ZZ Top’s Billy Gibbons said the Texas trio feels “a bit new as a band” with the addition of longtime guitarist Elwood Francis, who took over from bassist Dusty Hill after his death last July.
“It’s quite a journey to have Elwood stepping in to help keep the momentum going,” Gibbons said. classic rock in a new interview. “He adds a good dose of enthusiasm. When I see [drummer] Frank Beard smiling for the first time in 30 years, I know something good is going on.”
Hill died aged 72 last year while ZZ Top was touring America. He insisted shortly before his death that Gibbons and Beard continue with Francis in his place. The group canceled only one concert before continuing with their newest member.
Despite their sadness over the loss of their lifelong friend and bandmate, both Gibbons and Beard agreed with Hill’s directive. “Well, it was an unexpected reality that not only landed in my lap, but allowed me to settle down and get serious with Mr. Beard,” Gibbons said. “And we both agreed that as a tribute to the legacy of the band, we thought it would be more appropriate to try to pick up some sticks and carry on, rather than just throw in the towel.”
Gibbons praised Francis’ energy and musicianship, noting that his different musical background brings a new element to the band. “It’s interesting. Elwood’s background is rooted in the world of punk-rock,” he explained. “We were curious if such a background would enter the world of ZZ Top. But I must say that the presence of Elwood brings a robust energy which is actually a boost for ZZ Top. You might even consider us like a somewhat new band. Which we are! It’s really fun, I’ll say that.
As to whether Francis can replicate Hill’s full-throated moan, as heard on songs like “Tush” and “I Got the Six,” Gibbons observed, “He’s pretty good at harmonizing, but he’s still a little shy about taking on a lead vocal at this point in the game, but who knows, I can let him go and let him do his thing.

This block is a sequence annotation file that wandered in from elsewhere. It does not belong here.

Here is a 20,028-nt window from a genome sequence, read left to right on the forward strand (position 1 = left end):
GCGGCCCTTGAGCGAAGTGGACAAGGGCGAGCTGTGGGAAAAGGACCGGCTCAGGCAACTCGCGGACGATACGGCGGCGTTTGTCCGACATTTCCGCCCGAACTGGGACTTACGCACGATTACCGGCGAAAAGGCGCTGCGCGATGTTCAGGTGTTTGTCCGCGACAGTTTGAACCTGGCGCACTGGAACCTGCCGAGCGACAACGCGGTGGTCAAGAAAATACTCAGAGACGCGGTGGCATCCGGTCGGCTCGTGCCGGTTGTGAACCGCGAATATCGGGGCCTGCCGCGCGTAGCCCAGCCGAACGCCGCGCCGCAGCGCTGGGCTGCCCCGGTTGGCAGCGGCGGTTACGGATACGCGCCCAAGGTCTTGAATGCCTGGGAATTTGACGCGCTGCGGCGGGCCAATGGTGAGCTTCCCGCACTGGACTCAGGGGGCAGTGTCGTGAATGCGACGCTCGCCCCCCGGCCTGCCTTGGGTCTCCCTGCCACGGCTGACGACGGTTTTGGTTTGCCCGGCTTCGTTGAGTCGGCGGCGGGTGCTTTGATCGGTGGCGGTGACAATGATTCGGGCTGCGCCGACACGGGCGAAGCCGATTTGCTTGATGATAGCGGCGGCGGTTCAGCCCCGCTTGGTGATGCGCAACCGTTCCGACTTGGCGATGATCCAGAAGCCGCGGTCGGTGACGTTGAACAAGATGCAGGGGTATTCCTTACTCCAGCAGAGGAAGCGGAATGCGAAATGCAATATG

Perhaps the most heartening development regarding Francis’ new full-time status in ZZ Top is his new chest-length beard, which matches Gibbons. “When Elwood first jumped on board, he was a skateboarder eating an avocado sandwich,” the guitarist said. “No one even knew he had mustaches until he showed up at a rehearsal, and I said, ‘Who’s the new one?’ And the head tech said, “That’s your guitar tech, Elwood.” I said, ‘No, the guy with the big beard.’ And he said, ‘Yeah, that’s Elwood.'”
ZZ Top just released a new live album titled RAW: That Little Ol’ Band From Texas Soundtrack, which features the trio’s latest recordings with Hill. In a typically laid-back but still respectful manner, Gibbons detailed his feelings after losing his bandmate.
“It took a while for reality to set in,” he said. “But, you know, he’s no different to all of us, unfortunately we’re all going to go a little bit. We’d rather put it off, if you know what I mean. The day after Dusty died, I spoke with a good friend, fellow guitarist Steve Cropper,” he continued. “And years before, when Duck Dunn [bass player with Cropper in Booker T. & the MG’s] deceased, I took note of Cropper’s remarks. He said: “I feel like I’ve lost a great friend. And that went way beyond just another musician. He was way beyond that. And we felt that about Dusty. We have lost a great friend.”
ZZ Top is currently touring the United States and is expected to stay on the road until December.
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